President Mauri Ditzler believes that today’s Monmouth College students will be called upon to solve tomorrow’s problems, and that the abundant natural resources of the Midwest will be key to feeding the world and supplying it with energy.
While the Midwest region may very well provide those solutions, another of the world’s largest problems – curing cancer – is looking for a solution from any part of the world, and one Monmouth College graduate is on the frontline of that battle.
A summa cum laude physics graduate at Monmouth, Jon Kruse ’92 has focused his clinical and research endeavors on intensity modulated radiation therapy. He is currently developing a new facility at the Mayo Clinic in Rochester, Minn., which will use computer optimization routines to develop complex X-ray treatment plans to deliver high radiation doses to tumors while sparing nearby healthy organs.
Kruse, who joined the clinic as a research fellow in 1999 after receiving his Ph.D. from Michigan State University, said that his time at Monmouth influenced his choice of graduate school.
“The summer after my sophomore year, I was asking around for recommendation letters for summer research programs,” he recalled. “When I asked Professor (Rajkumar) Ambrose, he suggested the research internship at Michigan State University. I ended up going there and working in nuclear physics, and I fell in love.”
So much in love, in fact, that he would later return to MSU for graduate school. He even had the same adviser from his undergraduate summer study as his thesis adviser. Upon graduation, he was named the Sherwood K. Haynes Outstanding Graduate Student in Physics or Astrophysics.
At Monmouth, Kruse furthered his off-campus experiences with a semester at the Oak Ridge National Laboratory in Tennessee. In addition to all of these horizon-broadening research opportunities, Kruse found that his classroom preparation at Monmouth, especially in writing, put him ahead of the other students in his graduate program.
“From the first class freshman year, all the way through senior year, there was always writing involved in any of the work I did,” said Kruse, the 2004 recipient of Monmouth College’s Distinguished Young Alumnus Award. “To be a scientist, you need to be able to think critically about your surroundings as well as other people’s writing.”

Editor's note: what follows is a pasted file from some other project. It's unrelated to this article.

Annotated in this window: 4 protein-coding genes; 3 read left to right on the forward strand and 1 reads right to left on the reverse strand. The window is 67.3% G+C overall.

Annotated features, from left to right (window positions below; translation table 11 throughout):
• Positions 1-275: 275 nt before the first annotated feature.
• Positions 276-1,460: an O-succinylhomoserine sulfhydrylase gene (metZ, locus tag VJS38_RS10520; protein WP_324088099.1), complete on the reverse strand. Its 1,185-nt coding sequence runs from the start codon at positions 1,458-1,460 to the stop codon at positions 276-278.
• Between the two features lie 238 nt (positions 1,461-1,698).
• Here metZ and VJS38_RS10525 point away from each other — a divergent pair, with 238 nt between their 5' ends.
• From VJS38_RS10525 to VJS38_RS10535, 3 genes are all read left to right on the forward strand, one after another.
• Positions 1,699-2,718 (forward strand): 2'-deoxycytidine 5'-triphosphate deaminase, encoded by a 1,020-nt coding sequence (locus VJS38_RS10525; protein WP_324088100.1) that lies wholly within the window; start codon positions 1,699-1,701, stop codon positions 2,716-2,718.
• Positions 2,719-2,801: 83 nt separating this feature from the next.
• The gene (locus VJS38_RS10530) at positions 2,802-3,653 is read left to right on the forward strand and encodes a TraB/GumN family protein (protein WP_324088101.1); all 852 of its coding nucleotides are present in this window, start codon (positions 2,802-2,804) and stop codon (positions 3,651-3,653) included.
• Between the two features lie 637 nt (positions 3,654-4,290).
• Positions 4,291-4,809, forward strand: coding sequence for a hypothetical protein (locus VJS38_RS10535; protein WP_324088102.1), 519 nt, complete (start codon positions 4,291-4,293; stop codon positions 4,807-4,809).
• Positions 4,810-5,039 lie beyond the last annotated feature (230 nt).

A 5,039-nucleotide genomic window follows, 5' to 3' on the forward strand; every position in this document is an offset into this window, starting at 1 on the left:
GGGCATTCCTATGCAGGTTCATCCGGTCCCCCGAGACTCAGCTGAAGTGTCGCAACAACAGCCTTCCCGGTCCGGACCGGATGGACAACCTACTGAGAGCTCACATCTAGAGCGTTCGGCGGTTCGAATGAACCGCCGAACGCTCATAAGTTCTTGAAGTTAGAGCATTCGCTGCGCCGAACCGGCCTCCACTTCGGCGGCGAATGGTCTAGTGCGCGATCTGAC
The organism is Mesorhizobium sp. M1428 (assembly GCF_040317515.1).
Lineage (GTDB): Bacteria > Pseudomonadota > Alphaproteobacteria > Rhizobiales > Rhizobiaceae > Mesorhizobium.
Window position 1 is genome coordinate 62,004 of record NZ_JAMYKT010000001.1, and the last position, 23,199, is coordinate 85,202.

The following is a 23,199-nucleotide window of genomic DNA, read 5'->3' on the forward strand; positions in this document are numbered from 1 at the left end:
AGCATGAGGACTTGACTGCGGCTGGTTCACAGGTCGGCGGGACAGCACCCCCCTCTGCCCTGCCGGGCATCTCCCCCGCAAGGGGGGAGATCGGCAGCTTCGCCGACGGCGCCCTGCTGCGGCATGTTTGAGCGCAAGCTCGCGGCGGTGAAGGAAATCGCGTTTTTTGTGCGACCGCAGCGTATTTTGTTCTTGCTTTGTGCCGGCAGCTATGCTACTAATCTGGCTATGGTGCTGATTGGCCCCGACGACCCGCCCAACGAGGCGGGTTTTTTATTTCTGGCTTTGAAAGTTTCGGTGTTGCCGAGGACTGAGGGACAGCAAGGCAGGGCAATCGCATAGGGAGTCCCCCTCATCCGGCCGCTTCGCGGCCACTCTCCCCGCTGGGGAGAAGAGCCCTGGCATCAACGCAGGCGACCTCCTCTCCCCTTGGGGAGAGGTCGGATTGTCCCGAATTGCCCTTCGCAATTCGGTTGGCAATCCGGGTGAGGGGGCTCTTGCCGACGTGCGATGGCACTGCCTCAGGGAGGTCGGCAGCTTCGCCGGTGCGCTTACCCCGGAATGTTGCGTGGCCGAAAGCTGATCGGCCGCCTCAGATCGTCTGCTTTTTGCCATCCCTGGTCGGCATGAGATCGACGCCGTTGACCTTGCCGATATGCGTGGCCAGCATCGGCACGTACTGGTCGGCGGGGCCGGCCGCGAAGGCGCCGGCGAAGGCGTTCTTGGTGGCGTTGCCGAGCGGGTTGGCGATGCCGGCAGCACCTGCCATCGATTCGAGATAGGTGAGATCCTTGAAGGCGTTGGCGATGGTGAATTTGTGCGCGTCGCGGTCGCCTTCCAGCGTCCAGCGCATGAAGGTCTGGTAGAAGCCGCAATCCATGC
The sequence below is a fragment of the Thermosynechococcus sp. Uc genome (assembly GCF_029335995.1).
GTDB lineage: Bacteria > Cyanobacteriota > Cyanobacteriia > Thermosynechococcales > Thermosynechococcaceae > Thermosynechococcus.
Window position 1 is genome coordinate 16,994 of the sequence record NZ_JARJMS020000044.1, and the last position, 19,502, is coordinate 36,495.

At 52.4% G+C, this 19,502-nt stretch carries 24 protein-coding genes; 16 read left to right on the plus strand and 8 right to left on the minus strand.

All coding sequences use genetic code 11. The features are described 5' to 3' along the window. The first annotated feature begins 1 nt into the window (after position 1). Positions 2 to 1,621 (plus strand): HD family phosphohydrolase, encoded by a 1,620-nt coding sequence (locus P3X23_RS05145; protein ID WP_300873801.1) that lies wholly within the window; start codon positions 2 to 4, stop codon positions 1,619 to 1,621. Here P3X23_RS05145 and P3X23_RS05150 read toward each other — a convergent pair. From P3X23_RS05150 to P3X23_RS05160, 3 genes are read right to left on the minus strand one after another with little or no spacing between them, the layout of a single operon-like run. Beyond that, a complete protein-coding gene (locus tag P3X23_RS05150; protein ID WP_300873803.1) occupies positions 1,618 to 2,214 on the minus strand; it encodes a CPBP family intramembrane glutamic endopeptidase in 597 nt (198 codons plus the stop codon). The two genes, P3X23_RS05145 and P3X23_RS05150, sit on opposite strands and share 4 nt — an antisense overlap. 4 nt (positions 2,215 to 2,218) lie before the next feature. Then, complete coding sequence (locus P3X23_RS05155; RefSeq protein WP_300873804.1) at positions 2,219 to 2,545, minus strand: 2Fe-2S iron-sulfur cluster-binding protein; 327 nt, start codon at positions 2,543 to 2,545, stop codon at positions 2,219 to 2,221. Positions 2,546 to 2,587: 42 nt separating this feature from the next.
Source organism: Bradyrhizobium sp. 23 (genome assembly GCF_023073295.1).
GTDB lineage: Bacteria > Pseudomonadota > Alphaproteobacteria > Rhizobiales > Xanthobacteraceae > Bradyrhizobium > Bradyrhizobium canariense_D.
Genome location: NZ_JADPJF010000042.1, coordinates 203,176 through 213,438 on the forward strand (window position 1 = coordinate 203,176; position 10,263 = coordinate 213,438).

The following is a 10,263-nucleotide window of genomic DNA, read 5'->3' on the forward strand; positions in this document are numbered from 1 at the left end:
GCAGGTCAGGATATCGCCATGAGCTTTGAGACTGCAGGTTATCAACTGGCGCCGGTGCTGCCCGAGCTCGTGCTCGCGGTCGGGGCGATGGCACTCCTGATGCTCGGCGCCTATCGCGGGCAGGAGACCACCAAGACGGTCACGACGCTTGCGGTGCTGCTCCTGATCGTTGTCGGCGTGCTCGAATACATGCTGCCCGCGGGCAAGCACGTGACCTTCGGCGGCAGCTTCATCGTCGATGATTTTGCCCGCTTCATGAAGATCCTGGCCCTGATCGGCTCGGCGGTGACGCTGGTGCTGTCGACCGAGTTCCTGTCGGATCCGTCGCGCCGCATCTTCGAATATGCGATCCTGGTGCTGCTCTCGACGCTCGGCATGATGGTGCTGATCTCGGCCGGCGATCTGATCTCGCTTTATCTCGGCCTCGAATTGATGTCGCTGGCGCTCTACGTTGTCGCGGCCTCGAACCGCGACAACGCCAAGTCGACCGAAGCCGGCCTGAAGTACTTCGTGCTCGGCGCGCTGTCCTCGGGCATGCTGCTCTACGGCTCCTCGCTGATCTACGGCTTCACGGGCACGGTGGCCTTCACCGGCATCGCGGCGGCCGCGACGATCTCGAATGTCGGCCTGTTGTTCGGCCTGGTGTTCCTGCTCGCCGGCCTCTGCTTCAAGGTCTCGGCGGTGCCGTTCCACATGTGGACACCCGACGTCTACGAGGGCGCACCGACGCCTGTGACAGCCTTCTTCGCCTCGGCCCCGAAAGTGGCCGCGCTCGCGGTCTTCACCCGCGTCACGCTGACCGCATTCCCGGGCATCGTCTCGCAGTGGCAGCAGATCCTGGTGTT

Kruse’s writing talents were rewarded in 2000, when his manuscript “Guide to Clinical Use of Electronic Portal Imaging,” written with Michael Herman and Chris Hagness, was named best radiation oncology physics paper in the Journal of Applied Clinical Medical Physics.
Kruse said that a welcoming campus atmosphere and a generous scholarship brought him to campus. He took advantage of a wealth of involvement opportunities, including hosting his own radio show, being on the soccer and tennis teams, and joining the Alpha Tau Omega fraternity.
“What I remember about Monmouth is that everyone was encouraged to participate in anything that they had an interest in,” he said. “I don’t think that is always the case at other schools. Students were really involved at Monmouth.”
Such involvement opportunities helped prepare him for his career.
“There was a science major seminar on Friday afternoons,” Kruse recalled. The students listened to presentations about current research methods and topics, followed by a discussion. The seminar introduced Kruse and many other students to the application of critical thinking in the field of scientific research. He remembers being impressed by physics professor Charles Skov’s ability to look deeper into the issues presented and to ask more thoughtful questions.
“Later in graduate school, I would find myself thinking back to those seminars as I applied those skills to my own work,” he said.
That work – computer optimization routines – doesn’t prevent cancer from occurring. It does, however, offer promising potential for a cure, and it’s comforting to know that critical thinkers like Dr. Jon Kruse are on the case.